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July 2018 Beekeeping Diary


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The cluster in my hive is slightly larger this year compared to its first winter, going by the debris on the sticky board.

They are still flying most days- later start on the frosty mornings, orientation flights still going on around 2-3pm and tucked up in bed by 4.30-5.

Heaps of feed. They are still on frames 3-4-5-6 according to the sticky board-gotta love em.

Its a long hive with a later feeder frame installed for just in case.

Condensation on the far end where that frame is but nothing at all showing on the window at the entrance end where the cluster is.

Cluster on the sun side, just above the entrance way at the moment.

Still got the robber screen on- thats pretty much permanent and still got that bit of wood reducing the top of that down to an inch.

There was a wasp in the hive last week, which shocked me, I thought they were dormant this time of year.

Night check on how they sound= nice and peaceful ....so far, so good

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It is different in taste, but rarely I get pure lime. It always come with blackberries, tree of heaven, honeydew - in various ratios. It is to me nice, I like it that mixed way. Pure lime is also nice

couldn't play with the girls today so did the next best thing...wax work. Molds from Lyson, very easy to use.

No idea what the bees are doing ..... we have gone onto 8.30 starts as it's too darn cold to hit the shed at 7.30 and have gone into building mode ..... building a smoko room so we have a place for te

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14 hours ago, Markypoo said:

 

And because drones only inherit one of each of the 16 pairs of chromosomes, which are randomly assorted, there will be yellow drones with more carniolan genes than others and vice versa for the dark ones. Just to complicate it even further, crossing over can occur where bits of chromosomes break off and attach to others. So pretty much every bee is genetically unique.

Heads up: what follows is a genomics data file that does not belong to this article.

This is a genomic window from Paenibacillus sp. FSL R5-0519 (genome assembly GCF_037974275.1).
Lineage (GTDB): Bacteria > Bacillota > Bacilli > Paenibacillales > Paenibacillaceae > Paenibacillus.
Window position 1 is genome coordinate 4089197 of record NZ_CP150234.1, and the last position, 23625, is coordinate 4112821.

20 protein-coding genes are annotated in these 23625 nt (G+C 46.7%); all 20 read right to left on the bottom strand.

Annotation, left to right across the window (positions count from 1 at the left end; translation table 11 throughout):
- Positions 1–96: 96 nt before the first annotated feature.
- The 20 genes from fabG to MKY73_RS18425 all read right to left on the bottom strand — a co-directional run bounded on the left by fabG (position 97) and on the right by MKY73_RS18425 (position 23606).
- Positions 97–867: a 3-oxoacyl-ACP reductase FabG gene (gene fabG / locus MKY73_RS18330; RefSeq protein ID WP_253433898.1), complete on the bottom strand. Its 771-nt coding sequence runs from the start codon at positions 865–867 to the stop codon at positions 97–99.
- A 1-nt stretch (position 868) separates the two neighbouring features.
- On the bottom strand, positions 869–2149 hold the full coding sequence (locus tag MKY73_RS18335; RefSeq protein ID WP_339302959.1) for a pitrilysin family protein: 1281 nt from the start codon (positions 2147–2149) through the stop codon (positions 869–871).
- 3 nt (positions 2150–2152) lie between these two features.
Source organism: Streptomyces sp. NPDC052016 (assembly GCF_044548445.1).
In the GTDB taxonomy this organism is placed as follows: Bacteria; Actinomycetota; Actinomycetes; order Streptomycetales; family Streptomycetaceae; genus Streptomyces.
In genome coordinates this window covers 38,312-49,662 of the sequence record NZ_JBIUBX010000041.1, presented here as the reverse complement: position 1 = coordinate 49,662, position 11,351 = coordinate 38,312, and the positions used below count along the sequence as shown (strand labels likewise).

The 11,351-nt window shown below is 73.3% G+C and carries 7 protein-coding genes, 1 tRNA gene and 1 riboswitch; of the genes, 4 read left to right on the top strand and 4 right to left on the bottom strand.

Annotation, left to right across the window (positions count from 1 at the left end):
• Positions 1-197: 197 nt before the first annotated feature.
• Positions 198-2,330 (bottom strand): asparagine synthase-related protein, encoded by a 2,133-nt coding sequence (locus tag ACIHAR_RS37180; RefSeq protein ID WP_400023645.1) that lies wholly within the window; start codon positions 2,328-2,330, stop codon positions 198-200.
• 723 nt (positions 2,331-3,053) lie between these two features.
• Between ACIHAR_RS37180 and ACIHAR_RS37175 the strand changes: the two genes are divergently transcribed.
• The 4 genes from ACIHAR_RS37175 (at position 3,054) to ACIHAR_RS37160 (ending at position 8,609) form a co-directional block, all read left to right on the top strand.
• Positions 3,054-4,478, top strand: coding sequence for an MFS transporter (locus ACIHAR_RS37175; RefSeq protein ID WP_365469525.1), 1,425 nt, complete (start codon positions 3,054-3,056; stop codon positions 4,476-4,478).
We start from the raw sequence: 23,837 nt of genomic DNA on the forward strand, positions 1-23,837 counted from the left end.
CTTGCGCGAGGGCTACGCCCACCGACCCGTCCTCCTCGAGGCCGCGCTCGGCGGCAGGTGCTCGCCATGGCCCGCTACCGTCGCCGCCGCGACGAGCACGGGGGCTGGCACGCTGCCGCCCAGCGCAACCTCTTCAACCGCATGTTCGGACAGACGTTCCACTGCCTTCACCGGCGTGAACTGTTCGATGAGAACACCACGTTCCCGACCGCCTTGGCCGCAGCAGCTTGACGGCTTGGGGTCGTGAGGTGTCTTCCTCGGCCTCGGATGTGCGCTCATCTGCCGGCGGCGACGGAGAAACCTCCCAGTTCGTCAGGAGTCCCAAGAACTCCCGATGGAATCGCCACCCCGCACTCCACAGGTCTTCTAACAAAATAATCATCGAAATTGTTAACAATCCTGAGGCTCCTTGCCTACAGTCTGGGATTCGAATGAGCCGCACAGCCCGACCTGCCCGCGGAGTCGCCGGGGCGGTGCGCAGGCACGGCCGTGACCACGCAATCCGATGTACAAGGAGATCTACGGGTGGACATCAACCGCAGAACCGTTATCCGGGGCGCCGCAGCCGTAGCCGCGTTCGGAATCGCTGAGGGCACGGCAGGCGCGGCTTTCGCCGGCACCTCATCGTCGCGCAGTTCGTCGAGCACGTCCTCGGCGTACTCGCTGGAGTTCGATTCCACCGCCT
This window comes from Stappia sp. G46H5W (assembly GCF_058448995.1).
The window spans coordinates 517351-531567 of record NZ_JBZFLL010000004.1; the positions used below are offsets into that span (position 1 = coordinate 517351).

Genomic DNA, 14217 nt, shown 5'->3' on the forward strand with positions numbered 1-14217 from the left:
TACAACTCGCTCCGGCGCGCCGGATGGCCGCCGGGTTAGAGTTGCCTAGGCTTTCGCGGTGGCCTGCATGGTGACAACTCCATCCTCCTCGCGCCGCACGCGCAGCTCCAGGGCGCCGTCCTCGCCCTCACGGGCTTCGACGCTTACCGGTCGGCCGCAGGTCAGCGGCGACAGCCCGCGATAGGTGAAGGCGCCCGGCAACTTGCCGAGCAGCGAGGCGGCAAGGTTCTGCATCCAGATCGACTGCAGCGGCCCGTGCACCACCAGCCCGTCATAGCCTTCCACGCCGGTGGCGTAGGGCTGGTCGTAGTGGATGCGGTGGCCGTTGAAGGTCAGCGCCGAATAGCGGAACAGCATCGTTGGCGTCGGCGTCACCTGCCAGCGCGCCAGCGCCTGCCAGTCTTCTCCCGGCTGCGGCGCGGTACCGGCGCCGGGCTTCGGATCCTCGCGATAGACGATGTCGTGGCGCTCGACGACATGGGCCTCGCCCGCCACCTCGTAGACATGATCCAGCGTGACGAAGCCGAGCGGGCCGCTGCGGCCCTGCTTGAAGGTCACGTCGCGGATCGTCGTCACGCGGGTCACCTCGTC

http://www.glenn-apiaries.com/principles.html

 

http://www.killowen.com/genetics6.html

 

Showing crossing over

http://www.killowen.com/genetics4.html

 

I am thinking I should offer a genetics unit to my Year 13 class and they can examine variation within a hive as an example! That could be fun, measuring variation in drones from a carni queen open mated to italians and carnis.

 

Edit = This is aimed at everyone even though I quoted David

Good info, but especially important on this forum, is to remember that unique in this case doesn't infer more diversity.  No new alleles are created during  Meiosis.  Those 'bits' are lengths of DNA coding for one or more genes, and they swap instead of breaking off and attaching to others-  In the end we still end up with 16 complete chromosomes in a single strand.  The gamete(egg or sperm) formed from this single strand carries only a single allele for each of the 5000 genes of the Honey Bee genome.  So in the case of semen,  a drone  being haploid, carries only one allele for each each gene, and then it replicates that  copy maybe up to  a million times in the spermatazoa it produces.  So each drones source carries relatively little genetic variation which is just another of the many barriers making stock improvement in honey bees difficult.

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7 hours ago, David Yanke said:

Good info, but especially important on this forum, is to remember that unique in this case doesn't infer more diversity.  No new alleles are created during  Meiosis.  Those 'bits' are lengths of DNA coding for one or more genes, and they swap instead of breaking off and attaching to others-  In the end we still end up with 16 complete chromosomes in a single strand.  The gamete(egg or sperm) formed from this single strand carries only a single allele for each of the 5000 genes of the Honey Bee genome.  So in the case of semen,  a drone  being haploid, carries only one allele for each each gene, and then it replicates that  copy maybe up to  a million times in the spermatazoa it produces.  So each drones source carries relatively little genetic variation which is just another of the many barriers making stock improvement in honey bees difficult.

Correct, but it will explain why a hybrid queen will not just produce a straight carniolan or italian drone. She could be, and she could also be making drones that at 80% or 95% or 99% of one or the other. I have seen an argument on other forums (American) where breeders are insisting that if they use a yellow drone from a hybrid queen for AI, then it would be a pure italian drone. It is not necessarily so, and the pedantic biology teacher in me can't help but correct them. Since I get so much good info from here I also like providing some.

 

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2 hours ago, Markypoo said:

Correct, but it will explain why a hybrid queen will not just produce a straight carniolan or italian drone. She could be, and she could also be making drones that at 80% or 95% or 99% of one or the other. I have seen an argument on other forums (American) where breeders are insisting that if they use a yellow drone from a hybrid queen for AI, then it would be a pure italian drone. It is not necessarily so, and the pedantic biology teacher in me can't help but correct them. Since I get so much good info from here I also like providing some.